Advice on the Art of Governance (Mau'iẓah-i Jahāngīrī) of Muḥammad Bāqir Najm-i S̱ānī
An Indo-Islamic Mirror for Princes
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Advice on the Art of Governance portrays the political thinking of the Mughals and exemplifies Indo-Islamic political subtlety. Written by a high-ranking Mughal noble in the early seventeenth century, it discusses the ruler, the state, the nobility, justice, the religious elite, the st rata of society, and the various skills required for managing the state. Besides the intricacies of statecraft, the author discusses topics ranging from the problems and concerns of a member of the intellectual and ruling elite to those dealing with friendship, power of wealth, contentment, self-seclusion, and the agonies and rewards of an emigre.
Dr. Alvi's Introduction presents the first detailed thematic analysis of the Indo-Islamic Mirrors for Princes written from the thirteenth to seventeenth centuries. Presented in a highly re adable English translation with explanatory notes, the book is of central importance to scholars and students of intellectual, literary, institutional and social history of Mughal India and of medieval and early modern Islamic history.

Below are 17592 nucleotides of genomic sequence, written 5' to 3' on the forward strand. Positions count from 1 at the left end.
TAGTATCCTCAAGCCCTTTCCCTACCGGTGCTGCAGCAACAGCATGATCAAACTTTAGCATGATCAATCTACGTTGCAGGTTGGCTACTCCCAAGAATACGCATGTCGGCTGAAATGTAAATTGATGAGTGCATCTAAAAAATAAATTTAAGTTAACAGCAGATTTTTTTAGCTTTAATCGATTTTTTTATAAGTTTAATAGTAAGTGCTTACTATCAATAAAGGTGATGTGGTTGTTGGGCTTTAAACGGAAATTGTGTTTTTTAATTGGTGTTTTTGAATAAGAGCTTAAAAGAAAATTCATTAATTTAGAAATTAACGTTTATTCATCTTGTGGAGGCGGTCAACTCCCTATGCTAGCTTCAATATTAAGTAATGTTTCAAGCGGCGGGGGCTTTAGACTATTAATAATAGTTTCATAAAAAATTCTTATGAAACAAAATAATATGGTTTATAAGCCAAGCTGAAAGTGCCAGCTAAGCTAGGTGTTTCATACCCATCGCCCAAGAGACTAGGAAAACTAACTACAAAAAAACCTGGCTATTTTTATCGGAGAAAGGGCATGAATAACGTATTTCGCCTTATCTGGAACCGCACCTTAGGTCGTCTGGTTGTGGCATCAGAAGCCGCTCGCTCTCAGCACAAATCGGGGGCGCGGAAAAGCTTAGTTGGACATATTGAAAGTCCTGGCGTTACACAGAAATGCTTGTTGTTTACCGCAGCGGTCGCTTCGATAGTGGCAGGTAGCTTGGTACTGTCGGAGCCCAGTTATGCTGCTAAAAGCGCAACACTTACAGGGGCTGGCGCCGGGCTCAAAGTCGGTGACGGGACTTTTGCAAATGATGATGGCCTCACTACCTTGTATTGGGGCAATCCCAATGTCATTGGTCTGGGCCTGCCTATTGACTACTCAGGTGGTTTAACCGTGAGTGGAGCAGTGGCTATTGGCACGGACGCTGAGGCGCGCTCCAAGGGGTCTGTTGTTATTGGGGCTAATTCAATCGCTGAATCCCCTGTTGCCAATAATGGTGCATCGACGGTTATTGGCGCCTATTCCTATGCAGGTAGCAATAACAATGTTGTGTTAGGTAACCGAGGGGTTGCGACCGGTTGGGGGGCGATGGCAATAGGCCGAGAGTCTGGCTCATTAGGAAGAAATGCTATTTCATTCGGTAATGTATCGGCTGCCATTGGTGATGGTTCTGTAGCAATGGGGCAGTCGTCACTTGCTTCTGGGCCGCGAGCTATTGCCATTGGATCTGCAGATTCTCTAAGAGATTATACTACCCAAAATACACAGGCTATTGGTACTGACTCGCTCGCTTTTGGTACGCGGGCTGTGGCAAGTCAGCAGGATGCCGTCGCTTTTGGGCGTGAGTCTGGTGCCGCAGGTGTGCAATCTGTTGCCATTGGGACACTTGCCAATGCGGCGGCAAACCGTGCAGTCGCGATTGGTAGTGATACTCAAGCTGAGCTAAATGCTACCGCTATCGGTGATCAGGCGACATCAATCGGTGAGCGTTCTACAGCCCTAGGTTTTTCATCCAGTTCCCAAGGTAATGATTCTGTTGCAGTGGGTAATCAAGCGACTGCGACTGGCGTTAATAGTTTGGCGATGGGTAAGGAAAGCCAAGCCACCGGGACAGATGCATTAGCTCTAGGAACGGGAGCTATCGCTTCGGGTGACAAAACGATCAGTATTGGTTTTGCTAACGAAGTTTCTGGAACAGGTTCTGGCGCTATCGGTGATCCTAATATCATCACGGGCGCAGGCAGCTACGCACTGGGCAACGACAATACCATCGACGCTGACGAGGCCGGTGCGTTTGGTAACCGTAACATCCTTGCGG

Sajida Sultana Alvi is Associate Professor with appointment to a newly established Chair in Urdu Language and Culture at the Institute of Islamic Studies, McGill University.
"It makes available a good specimen of an important genre of political writing--Mirrors for Princes--from Muslim India. The translation is accurate and fluent, and the introduction and annotations very good. "--Said Amir Arjomand, SUNY, Stony Brook
"The translator reveals lots of interesting information in her introduction. The later Indian mirrors for princes have not been well studied, and she brings in a good deal of comparative material that not only places the present text in its intellectual context, but is also suggestive of ideas for future research. "--William L. Hanaway, University of Pennsylvania